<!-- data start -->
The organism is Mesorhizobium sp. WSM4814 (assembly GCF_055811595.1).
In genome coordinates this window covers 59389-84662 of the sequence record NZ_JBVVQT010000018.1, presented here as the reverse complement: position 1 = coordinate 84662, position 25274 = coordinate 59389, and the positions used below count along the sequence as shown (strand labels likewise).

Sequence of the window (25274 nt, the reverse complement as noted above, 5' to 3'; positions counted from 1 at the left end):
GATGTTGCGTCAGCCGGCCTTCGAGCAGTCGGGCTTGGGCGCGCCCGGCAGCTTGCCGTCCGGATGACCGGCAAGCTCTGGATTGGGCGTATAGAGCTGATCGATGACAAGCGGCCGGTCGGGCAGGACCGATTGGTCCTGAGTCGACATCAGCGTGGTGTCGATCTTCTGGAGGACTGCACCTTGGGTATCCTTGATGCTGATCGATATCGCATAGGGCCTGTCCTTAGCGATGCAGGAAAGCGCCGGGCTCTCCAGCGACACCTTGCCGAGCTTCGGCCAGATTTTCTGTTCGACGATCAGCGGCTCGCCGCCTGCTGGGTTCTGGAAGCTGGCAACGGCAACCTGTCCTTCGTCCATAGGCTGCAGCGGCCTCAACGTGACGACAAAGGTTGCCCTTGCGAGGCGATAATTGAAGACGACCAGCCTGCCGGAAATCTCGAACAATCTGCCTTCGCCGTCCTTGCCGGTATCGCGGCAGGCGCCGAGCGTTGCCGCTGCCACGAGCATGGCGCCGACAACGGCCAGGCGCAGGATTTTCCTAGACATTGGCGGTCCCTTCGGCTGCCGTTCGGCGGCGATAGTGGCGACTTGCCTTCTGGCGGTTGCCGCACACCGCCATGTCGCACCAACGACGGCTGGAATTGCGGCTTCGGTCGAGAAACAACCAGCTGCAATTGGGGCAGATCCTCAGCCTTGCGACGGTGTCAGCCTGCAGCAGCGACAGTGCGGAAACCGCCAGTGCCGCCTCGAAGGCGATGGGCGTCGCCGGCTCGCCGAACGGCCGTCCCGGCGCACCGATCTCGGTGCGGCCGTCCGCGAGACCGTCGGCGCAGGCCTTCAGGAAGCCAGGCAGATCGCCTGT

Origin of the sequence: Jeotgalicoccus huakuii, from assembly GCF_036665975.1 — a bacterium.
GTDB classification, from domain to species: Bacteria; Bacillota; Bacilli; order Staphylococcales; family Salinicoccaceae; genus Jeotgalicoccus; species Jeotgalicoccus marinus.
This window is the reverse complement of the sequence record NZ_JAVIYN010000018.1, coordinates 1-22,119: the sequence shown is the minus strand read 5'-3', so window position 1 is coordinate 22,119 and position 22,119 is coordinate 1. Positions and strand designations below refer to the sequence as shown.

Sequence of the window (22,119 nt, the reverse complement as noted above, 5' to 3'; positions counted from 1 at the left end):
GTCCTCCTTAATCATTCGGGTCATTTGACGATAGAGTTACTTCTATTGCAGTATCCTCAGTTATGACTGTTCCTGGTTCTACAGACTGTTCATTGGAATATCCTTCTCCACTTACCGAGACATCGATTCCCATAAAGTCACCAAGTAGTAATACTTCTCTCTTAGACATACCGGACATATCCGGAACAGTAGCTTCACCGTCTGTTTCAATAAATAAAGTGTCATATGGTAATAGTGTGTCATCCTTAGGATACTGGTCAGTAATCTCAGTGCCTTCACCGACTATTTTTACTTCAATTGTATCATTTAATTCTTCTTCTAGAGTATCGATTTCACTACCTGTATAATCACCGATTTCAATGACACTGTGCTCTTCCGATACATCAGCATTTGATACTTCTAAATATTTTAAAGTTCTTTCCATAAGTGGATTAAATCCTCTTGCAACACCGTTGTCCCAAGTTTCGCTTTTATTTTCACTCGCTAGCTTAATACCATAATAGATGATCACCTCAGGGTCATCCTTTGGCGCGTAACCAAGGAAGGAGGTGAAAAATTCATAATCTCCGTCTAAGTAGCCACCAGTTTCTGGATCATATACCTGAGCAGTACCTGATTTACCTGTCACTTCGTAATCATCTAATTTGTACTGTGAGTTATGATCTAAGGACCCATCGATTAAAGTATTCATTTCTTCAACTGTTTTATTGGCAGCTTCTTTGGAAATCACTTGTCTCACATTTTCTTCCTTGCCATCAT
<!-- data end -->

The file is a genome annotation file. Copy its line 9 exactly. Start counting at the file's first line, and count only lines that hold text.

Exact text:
GTCCTCCTTAATCATTCGGGTCATTTGACGATAGAGTTACTTCTATTGCAGTATCCTCAGTTATGACTGTTCCTGGTTCTACAGACTGTTCATTGGAATATCCTTCTCCACTTACCGAGACATCGATTCCCATAAAGTCACCAAGTAGTAATACTTCTCTCTTAGACATACCGGACATATCCGGAACAGTAGCTTCACCGTCTGTTTCAATAAATAAAGTGTCATATGGTAATAGTGTGTCATCCTTAGGATACTGGTCAGTAATCTCAGTGCCTTCACCGACTATTTTTACTTCAATTGTATCATTTAATTCTTCTTCTAGAGTATCGATTTCACTACCTGTATAATCACCGATTTCAATGACACTGTGCTCTTCCGATACATCAGCATTTGATACTTCTAAATATTTTAAAGTTCTTTCCATAAGTGGATTAAATCCTCTTGCAACACCGTTGTCCCAAGTTTCGCTTTTATTTTCACTCGCTAGCTTAATACCATAATAGATGATCACCTCAGGGTCATCCTTTGGCGCGTAACCAAGGAAGGAGGTGAAAAATTCATAATCTCCGTCTAAGTAGCCACCAGTTTCTGGATCATATACCTGAGCAGTACCTGATTTACCTGTCACTTCGTAATCATCTAATTTGTACTGTGAGTTATGATCTAAGGACCCATCGATTAAAGTATTCATTTCTTCAACTGTTTTATTGGCAGCTTCTTTGGAAATCACTTGTCTCACATTTTCTTCCTTGCCATCAT